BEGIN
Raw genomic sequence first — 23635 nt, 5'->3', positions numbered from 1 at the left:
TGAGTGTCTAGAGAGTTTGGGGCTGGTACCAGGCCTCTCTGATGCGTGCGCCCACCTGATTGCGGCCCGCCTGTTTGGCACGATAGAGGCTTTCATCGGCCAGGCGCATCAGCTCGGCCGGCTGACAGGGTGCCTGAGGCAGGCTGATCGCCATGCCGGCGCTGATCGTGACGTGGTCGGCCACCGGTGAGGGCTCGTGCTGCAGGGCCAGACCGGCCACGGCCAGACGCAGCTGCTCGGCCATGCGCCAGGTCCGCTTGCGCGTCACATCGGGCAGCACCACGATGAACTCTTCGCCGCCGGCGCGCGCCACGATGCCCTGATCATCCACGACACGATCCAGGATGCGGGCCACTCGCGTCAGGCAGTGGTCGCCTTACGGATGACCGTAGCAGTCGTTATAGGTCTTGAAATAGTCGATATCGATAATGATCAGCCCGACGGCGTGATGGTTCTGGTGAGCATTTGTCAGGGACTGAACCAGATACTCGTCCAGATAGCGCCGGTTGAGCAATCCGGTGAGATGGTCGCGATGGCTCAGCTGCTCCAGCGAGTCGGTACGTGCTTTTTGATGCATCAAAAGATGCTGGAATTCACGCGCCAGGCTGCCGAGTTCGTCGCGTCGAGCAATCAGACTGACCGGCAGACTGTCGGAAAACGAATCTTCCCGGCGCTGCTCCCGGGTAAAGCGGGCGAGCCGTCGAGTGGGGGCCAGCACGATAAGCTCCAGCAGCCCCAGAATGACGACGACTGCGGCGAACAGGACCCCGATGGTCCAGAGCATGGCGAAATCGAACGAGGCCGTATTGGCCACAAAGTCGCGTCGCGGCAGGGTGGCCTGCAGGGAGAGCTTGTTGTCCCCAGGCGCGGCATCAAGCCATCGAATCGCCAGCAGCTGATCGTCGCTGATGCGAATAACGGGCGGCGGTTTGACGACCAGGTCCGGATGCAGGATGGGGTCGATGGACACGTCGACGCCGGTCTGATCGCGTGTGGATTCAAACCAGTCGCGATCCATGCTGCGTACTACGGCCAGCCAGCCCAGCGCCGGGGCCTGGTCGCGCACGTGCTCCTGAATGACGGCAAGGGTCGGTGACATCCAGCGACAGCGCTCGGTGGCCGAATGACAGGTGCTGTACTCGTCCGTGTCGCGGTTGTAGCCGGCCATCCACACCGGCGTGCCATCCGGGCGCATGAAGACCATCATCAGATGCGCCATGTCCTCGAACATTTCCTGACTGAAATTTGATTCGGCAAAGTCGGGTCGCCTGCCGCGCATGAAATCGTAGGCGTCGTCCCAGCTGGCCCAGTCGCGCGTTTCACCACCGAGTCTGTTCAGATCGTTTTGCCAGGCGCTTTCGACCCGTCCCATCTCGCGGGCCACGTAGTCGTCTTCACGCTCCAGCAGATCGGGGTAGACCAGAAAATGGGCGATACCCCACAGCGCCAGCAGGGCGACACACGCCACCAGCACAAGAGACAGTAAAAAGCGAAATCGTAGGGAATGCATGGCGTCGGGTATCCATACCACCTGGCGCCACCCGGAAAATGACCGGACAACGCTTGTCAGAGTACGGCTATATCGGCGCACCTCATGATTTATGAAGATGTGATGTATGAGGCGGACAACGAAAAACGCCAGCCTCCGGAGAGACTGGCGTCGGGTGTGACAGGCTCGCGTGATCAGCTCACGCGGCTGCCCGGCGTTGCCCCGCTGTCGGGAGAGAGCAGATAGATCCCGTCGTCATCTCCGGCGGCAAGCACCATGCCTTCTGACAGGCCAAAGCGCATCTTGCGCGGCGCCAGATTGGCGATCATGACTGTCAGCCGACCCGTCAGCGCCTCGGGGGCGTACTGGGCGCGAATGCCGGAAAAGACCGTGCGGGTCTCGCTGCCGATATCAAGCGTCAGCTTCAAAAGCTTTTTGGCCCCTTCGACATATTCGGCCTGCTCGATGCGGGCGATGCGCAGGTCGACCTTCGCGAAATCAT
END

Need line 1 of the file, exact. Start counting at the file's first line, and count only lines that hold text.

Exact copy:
Raw genomic sequence first — 23635 nt, 5'->3', positions numbered from 1 at the left: